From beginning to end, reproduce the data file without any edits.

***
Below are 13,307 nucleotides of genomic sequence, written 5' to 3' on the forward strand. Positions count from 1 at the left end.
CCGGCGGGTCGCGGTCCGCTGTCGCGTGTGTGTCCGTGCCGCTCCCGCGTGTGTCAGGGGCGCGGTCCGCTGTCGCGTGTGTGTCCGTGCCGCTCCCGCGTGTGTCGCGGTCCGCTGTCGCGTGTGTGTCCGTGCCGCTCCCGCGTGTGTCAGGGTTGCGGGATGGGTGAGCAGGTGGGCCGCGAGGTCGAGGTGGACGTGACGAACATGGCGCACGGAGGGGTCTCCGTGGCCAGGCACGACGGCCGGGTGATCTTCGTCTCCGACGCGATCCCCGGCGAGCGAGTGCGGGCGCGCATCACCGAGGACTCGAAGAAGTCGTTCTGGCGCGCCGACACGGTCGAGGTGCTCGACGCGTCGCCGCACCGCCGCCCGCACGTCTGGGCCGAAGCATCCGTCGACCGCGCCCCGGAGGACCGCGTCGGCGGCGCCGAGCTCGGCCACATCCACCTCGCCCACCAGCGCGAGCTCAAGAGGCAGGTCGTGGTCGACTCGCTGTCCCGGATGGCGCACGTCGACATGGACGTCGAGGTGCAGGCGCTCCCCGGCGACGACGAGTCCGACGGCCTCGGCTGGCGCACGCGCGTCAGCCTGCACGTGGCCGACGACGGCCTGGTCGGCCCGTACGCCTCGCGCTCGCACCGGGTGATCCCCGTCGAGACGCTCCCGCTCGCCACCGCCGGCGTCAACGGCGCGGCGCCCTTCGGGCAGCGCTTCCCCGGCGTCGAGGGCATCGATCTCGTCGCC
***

Below are 13,307 nucleotides of genomic sequence, written 5' to 3' on the forward strand. Positions count from 1 at the left end.
CCGGCGGGTCGCGGTCCGCTGTCGCGTGTGTGTCCGTGCCGCTCCCGCGTGTGTCAGGGGCGCGGTCCGCTGTCGCGTGTGTGTCCGTGCCGCTCCCGCGTGTGTCGCGGTCCGCTGTCGCGTGTGTGTCCGTGCCGCTCCCGCGTGTGTCAGGGTTGCGGGATGGGTGAGCAGGTGGGCCGCGAGGTCGAGGTGGACGTGACGAACATGGCGCACGGAGGGGTCTCCGTGGCCAGGCACGACGGCCGGGTGATCTTCGTCTCCGACGCGATCCCCGGCGAGCGAGTGCGGGCGCGCATCACCGAGGACTCGAAGAAGTCGTTCTGGCGCGCCGACACGGTCGAGGTGCTCGACGCGTCGCCGCACCGCCGCCCGCACGTCTGGGCCGAAGCATCCGTCGACCGCGCCCCGGAGGACCGCGTCGGCGGCGCCGAGCTCGGCCACATCCACCTCGCCCACCAGCGCGAGCTCAAGAGGCAGGTCGTGGTCGACTCGCTGTCCCGGATGGCGCACGTCGACATGGACGTCGAGGTGCAGGCGCTCCCCGGCGACGACGAGTCCGACGGCCTCGGCTGGCGCACGCGCGTCAGCCTGCACGTGGCCGACGACGGCCTGGTCGGCCCGTACGCCTCGCGCTCGCACCGGGTGATCCCCGTCGAGACGCTCCCGCTCGCCACCGCCGGCGTCAACGGCGCGGCGCCCTTCGGGCAGCGCTTCCCCGGCGTCGAGGGCATCGATCTCGTCGCC